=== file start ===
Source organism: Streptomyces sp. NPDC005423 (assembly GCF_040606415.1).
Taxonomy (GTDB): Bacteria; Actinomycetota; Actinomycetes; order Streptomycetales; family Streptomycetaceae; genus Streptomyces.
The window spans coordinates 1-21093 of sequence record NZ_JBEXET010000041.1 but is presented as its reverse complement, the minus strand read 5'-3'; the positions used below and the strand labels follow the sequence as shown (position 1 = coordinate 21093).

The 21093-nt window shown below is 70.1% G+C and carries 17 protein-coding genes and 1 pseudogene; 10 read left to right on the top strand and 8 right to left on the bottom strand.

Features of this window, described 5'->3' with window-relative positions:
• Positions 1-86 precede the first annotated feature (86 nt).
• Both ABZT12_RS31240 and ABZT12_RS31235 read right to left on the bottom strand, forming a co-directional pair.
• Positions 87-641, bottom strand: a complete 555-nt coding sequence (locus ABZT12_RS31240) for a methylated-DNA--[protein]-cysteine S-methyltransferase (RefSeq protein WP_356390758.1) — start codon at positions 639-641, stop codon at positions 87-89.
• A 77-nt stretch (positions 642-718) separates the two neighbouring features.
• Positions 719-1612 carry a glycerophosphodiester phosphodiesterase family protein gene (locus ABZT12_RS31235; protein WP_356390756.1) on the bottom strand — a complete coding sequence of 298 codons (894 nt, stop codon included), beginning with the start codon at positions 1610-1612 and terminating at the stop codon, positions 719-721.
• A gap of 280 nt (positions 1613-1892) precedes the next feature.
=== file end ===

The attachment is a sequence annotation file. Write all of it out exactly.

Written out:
Source organism: Streptomyces sp. NPDC005423 (assembly GCF_040606415.1).
Taxonomy (GTDB): Bacteria; Actinomycetota; Actinomycetes; order Streptomycetales; family Streptomycetaceae; genus Streptomyces.
The window spans coordinates 1-21093 of sequence record NZ_JBEXET010000041.1 but is presented as its reverse complement, the minus strand read 5'-3'; the positions used below and the strand labels follow the sequence as shown (position 1 = coordinate 21093).

The 21093-nt window shown below is 70.1% G+C and carries 17 protein-coding genes and 1 pseudogene; 10 read left to right on the top strand and 8 right to left on the bottom strand.

Features of this window, described 5'->3' with window-relative positions:
• Positions 1-86 precede the first annotated feature (86 nt).
• Both ABZT12_RS31240 and ABZT12_RS31235 read right to left on the bottom strand, forming a co-directional pair.
• Positions 87-641, bottom strand: a complete 555-nt coding sequence (locus ABZT12_RS31240) for a methylated-DNA--[protein]-cysteine S-methyltransferase (RefSeq protein WP_356390758.1) — start codon at positions 639-641, stop codon at positions 87-89.
• A 77-nt stretch (positions 642-718) separates the two neighbouring features.
• Positions 719-1612 carry a glycerophosphodiester phosphodiesterase family protein gene (locus ABZT12_RS31235; protein WP_356390756.1) on the bottom strand — a complete coding sequence of 298 codons (894 nt, stop codon included), beginning with the start codon at positions 1610-1612 and terminating at the stop codon, positions 719-721.
• A gap of 280 nt (positions 1613-1892) precedes the next feature.